In 1874, the ZAR issued its first coins, the Burgers pounds. As not many of these coins were issued, they became very valuable collectors' pieces. It was only in 1890, however, that final legislation was passed for the establishment of a State Mint, and for the minting of ZAR coins in pennies, shillings, and pound denominations. These coins, commonly referred to as Kruger coins, were first minted in 1892 in a building situated on Church Square in Pretoria.
After the Anglo Boer War, British money was again used predominantly in the new British South Africa (to become the Union of South Africa in 1910). The history of South African coinage took a last major step when a branch of the British Royal Mint was established in Pretoria and started to issue South African minted (sterling) coins in 1923. This association with the Royal Mint came to an end on 1941-07-01, when its Pretoria branch became the South African Mint.
Today, the South African Mint belongs to the South African Reserve Bank, and is minting coins of a world standard.
3. The future: Electronic money
The world, including South Africa, is now moving into the future with the gradual introduction of electronic money. It is still an interesting question to what extent the introduction of e-money will indeed have an impact on the use of coins and bank notes.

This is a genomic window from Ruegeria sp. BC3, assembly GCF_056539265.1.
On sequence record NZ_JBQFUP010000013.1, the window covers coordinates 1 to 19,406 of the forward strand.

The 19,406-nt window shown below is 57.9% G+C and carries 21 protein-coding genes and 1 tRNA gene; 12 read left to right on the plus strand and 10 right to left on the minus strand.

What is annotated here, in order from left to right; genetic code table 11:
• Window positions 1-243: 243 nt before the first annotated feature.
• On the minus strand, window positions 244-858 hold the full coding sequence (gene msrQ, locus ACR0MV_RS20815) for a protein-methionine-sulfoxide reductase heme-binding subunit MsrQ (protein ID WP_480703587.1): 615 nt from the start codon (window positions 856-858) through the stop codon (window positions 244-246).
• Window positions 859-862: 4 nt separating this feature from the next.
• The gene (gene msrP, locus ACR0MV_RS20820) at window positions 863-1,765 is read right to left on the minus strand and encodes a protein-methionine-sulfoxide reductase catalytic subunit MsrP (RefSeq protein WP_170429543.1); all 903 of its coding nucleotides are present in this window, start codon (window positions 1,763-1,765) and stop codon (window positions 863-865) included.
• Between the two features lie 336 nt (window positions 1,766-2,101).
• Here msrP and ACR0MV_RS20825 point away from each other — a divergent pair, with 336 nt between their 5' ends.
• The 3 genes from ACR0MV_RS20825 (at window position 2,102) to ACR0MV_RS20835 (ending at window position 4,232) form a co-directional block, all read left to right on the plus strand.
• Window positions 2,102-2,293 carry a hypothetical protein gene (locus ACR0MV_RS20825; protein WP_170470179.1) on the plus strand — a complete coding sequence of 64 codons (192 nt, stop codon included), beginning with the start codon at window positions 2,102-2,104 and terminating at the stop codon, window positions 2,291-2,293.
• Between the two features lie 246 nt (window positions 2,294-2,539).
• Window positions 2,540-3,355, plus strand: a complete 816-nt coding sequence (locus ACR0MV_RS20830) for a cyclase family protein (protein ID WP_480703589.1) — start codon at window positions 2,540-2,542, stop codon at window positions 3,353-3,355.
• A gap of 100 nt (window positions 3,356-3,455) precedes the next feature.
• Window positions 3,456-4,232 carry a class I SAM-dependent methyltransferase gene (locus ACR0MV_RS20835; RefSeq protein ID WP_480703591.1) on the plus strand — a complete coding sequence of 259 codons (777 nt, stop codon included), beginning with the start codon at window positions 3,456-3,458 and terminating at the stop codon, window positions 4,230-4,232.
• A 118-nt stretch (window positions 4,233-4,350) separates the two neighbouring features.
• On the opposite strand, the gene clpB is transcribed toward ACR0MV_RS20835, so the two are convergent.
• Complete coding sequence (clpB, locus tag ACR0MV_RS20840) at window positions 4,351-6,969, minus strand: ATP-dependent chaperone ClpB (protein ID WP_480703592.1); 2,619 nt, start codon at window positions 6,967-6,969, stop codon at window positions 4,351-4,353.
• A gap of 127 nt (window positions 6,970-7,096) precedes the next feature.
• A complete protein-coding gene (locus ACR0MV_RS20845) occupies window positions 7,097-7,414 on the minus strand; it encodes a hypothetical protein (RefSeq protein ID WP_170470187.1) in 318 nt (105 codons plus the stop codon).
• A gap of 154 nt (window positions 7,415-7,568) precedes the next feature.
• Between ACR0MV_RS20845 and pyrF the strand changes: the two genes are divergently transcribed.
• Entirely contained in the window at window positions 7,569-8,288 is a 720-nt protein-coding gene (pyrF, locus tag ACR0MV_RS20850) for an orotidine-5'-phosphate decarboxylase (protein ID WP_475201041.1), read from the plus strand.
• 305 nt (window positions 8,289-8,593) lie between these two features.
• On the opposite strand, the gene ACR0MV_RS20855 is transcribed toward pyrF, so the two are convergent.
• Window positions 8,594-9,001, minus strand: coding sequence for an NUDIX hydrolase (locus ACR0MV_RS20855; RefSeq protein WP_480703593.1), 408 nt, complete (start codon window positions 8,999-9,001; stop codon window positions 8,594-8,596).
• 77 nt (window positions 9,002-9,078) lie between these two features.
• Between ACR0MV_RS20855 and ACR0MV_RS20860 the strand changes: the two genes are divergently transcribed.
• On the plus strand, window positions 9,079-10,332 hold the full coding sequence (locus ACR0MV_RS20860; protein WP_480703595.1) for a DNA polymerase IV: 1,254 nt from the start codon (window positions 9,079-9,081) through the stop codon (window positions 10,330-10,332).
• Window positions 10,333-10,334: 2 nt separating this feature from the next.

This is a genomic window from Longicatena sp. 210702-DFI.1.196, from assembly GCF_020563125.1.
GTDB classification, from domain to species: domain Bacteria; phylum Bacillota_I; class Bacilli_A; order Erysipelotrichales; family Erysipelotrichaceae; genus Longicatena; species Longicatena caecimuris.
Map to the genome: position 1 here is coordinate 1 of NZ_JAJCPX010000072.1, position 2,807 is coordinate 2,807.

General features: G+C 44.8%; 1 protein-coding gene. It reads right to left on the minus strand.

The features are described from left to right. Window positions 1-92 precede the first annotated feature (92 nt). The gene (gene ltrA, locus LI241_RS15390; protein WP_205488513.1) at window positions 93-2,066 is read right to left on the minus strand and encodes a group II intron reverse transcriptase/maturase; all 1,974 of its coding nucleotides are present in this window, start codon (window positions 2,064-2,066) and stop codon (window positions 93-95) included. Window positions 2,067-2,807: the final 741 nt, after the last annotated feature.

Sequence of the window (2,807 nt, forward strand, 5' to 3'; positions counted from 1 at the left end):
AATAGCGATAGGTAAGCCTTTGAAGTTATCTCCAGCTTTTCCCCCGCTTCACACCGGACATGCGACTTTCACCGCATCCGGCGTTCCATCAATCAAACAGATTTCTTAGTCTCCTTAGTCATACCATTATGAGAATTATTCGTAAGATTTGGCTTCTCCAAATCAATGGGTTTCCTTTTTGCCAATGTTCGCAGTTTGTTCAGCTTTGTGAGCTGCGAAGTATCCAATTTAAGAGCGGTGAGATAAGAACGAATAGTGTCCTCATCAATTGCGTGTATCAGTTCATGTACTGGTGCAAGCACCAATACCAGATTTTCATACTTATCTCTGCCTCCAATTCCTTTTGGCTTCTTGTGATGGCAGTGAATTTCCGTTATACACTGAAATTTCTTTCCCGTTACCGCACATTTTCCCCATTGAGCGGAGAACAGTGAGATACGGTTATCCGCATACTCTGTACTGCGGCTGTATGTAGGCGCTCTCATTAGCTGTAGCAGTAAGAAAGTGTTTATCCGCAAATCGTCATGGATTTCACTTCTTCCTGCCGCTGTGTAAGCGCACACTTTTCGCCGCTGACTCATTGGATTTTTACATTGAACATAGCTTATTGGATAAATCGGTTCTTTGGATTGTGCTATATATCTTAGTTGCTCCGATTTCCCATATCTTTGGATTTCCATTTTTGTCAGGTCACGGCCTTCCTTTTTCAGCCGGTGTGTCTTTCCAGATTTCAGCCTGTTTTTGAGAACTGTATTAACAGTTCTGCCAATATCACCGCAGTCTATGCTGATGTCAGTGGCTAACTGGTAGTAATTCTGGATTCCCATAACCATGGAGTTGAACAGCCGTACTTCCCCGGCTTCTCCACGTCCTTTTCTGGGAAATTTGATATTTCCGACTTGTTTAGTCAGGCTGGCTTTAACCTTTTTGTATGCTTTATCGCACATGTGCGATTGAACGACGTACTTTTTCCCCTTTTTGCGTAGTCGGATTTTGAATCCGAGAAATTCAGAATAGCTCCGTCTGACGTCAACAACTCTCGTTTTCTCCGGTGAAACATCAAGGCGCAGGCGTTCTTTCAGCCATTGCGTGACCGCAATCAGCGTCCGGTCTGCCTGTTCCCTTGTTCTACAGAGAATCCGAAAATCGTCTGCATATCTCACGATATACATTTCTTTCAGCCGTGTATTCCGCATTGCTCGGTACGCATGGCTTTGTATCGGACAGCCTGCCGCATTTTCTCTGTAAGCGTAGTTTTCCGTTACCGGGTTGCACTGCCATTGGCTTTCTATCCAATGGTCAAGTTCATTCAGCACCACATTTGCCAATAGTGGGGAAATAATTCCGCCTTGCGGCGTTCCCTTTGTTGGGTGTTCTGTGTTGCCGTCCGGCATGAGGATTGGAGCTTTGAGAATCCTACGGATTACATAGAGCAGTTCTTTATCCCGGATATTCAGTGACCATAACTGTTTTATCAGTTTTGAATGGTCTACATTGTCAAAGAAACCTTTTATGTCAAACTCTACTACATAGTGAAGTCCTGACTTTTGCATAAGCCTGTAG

There are big differences in the payments systems of different countries, and in the habits of people using different means of payment. In South Africa, for example, the total amount of bank notes and coin in circulation is less than 15 per cent of total demand, or transferable deposits, compared with most of the countries in Eastern Europe (former Union of Socialist Soviet Republics), where it exceeds 100 per cent of the short-term bank deposits, or Greece, where it is equal to 104 per cent. In these latter countries, the introduction of e-money will most probably have a much bigger effect on the demand for coins and bank notes than in South Africa.
I believe the subject of electronic money will be discussed in more detail in one of the sessions of this Conference today and tomorrow. It will also, of course, have important implications for central banks, and for monetary policy in the next century.
As already said, money, and particularly the use of coins as money, goes much further back in history than central banks. Most central banks in the world today were only established during the course of the present twentieth century. But central banks now have the responsibility to protect the value of money, including, of course, the value of coins and bank notes. To be able to fulfil this function, central banks must have some power to control the issue of money, and must have some influence on the total amount of money in circulation in the economy.
In countries where notes and coin form a substantial part of the total money supply, and where the central bank has the sole right to issue notes and coin, the task may seem to be easier. It is, however, also in these countries where it is often easier for governments to exploit the money-creating powers of the central bank, and where an excessive amount of money is often created to finance government expenditure. Such policies, of course, invariably lead to higher inflation.